Rethinking family-centred care for the child and family in hospital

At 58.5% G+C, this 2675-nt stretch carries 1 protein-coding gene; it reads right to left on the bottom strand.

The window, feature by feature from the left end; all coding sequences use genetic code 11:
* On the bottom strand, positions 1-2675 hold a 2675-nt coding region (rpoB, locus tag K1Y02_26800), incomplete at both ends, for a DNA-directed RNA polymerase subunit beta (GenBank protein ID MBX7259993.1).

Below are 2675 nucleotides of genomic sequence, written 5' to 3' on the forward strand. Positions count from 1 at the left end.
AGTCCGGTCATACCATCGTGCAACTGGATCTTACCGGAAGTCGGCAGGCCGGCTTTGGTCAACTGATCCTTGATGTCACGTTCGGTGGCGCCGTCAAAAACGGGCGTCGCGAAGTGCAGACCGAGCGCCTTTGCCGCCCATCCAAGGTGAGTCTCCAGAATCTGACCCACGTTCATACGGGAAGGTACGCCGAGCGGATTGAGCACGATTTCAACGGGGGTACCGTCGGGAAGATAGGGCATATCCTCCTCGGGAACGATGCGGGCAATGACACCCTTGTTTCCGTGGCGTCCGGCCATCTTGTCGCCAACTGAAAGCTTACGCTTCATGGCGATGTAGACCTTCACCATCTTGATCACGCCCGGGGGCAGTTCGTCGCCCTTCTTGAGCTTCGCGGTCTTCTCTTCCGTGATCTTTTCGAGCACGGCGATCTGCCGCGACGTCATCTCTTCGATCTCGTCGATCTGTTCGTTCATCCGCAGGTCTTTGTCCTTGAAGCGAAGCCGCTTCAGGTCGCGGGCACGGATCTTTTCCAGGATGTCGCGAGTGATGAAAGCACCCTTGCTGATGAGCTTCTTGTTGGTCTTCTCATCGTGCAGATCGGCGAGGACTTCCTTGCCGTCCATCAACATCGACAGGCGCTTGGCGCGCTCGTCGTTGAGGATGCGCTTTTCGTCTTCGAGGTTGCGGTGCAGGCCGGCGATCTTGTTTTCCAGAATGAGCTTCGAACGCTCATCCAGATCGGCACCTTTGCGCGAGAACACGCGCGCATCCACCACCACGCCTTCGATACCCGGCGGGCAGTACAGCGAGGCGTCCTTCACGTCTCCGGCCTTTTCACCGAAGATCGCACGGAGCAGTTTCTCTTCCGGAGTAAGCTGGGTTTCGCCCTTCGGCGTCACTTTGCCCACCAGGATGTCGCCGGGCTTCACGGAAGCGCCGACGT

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Aims and objectives: This paper presents and discusses an alternative model of family-centred care (FCC) that focuses on optimising the health and developmental outcomes of children through the provision of appropriate support to the child's family. Background: The relevance, meaning and effectiveness of FCC have been challenged recently. Studies show that parents in hospital often feel unsupported, judged by hospital staff and uncertain about what care they should give to their child. With no convincing evidence relating FCC to improved child health outcomes, it has been suggested that FCC should be replaced with a new improved model to guide the care of children in hospital. Design: This integrative review discusses theory and evidence-based literature that supports the practice of an alternative model of FCC that is focused on the health and developmental outcomes of children who are seriously ill, rather than the organisational requirements of children's hospitals. Methods: Theories and research findings in a wide range of disciplines including epidemiology, psychology, sociology, anthropology and neuroscience were accessed for this discussion. Nursing literature regarding partnership building, communication and FCC was also accessed. Discussion: This paper discusses the benefits of applying a bioecological model of human development, the family and community resource framework, the concepts of allostatic load and biological embedding, empowerment theory, and the nurse-family partnership model to FCC. Conclusion: While there is no direct evidence showing that the implementation of this alternative model of FCC in the hospital setting improves the health and developmental outcomes of children who are seriously ill, there is a great deal of evidence from community nursing practice that suggests it is very likely to do so. Relevance to clinical practice: Application of these theoretical concepts to practice has the potential to underpin a theory of nursing that is relevant for all nurses irrespective of the age of those they care for and the settings within which they work.
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